The police selection, whether it is that of the constable or that of the elite Indian Police Service, is done to select the most capable for the job. A large number of the police force is used to provide security to the VIPs, the people elected by us, to protect them from us. Or perhaps vice versa. Another large group, after getting trained in traffic management, usage of arms, crime detection, forensic sciences, crowd control etc is now cooling their heels at the homes of senior officers, serving the people and the country by driving memsahibs to clubs and babysitting their children or grandchildren. Newspaper reports say many officers have 10 to 12 personal servants. We pay tax, in the good faith that the state would provide us proper law and order and security, and not for such medieval privileges of a few.

We need to think from the side of the orderly too. There may be a few who are taking this as an easy way of life, as they are often exempted from drills, will have close relationship with the superior officer and like any other profession, sycophancy should be a guaranteed career enhancement scheme in the police force too. At the same time, there would be many who will have their self-esteem bruised and would be bearing the daily humiliation for the sake of livelihood.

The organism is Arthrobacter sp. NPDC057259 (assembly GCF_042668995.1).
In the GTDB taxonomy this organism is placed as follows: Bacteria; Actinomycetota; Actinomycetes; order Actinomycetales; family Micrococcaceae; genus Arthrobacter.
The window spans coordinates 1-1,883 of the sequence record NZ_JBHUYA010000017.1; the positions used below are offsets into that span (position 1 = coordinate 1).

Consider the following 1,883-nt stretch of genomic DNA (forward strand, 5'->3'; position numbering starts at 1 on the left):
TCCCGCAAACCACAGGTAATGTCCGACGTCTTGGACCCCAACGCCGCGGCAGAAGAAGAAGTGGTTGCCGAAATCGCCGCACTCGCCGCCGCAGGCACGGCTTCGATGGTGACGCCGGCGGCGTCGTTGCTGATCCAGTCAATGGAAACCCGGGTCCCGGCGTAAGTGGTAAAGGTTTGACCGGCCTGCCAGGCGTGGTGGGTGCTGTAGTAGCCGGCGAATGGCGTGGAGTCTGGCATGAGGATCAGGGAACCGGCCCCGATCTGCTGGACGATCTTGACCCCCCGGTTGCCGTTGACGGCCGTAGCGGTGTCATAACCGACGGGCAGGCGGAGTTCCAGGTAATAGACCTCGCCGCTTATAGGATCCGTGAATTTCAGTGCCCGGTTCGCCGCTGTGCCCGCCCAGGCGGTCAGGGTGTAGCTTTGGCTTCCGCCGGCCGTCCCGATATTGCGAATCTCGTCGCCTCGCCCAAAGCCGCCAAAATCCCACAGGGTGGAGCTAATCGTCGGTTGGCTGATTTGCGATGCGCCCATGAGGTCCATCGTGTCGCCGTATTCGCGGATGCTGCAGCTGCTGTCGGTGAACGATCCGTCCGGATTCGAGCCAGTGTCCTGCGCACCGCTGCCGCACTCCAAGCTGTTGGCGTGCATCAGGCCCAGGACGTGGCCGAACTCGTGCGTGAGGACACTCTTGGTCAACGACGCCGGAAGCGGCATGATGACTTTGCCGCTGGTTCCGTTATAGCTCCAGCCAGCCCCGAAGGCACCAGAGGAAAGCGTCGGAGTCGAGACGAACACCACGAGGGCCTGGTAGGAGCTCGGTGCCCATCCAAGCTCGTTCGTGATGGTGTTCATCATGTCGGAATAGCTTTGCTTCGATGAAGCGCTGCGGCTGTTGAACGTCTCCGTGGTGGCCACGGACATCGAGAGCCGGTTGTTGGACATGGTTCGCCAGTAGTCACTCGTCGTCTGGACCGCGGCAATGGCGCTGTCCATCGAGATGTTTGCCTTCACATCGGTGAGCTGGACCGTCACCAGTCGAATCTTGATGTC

Many of the senior police officers come from states that are still in the grip of feudalism. When they encounter orderlies in states like Kerala where most police constables are graduates or post-graduates, social friction is bound to happen. The present incident is a proof to it. It is a miracle that such atrocious practices did not come to public light so far in a politically aware and charged state like Kerala. Karnataka had withdrawn it a few years before. In 2013, a parliamentary committee under the present Vice-President Venkaiah Naidu had recommended abolition of orderly system as they had found it was affecting the morale of the police force.

We often underestimate the power of bureaucracy and direct our ire and frustration on the politician. Politicians’ power is the authority we give them through our franchise. But the bureaucrat, including the police, towers over us, armed with archaic laws and privileges inherited from the colonial rule. The unscrupulous ones take it for granted that since they passed a competitive examination in their twenties, they have the divine right to lead a zamindari life with numerous state-sponsored servants.

It would be interesting to see how successful the Chief Minister of Kerala would be in keeping his promise of ending the disgusting system of slavery in the police force. The governments will come and go, but the bureaucracy remains untamed, so my bet would be on the police badesahibs having the last laugh.

Anand Neelakantan

Author, columnist, speaker


India Matters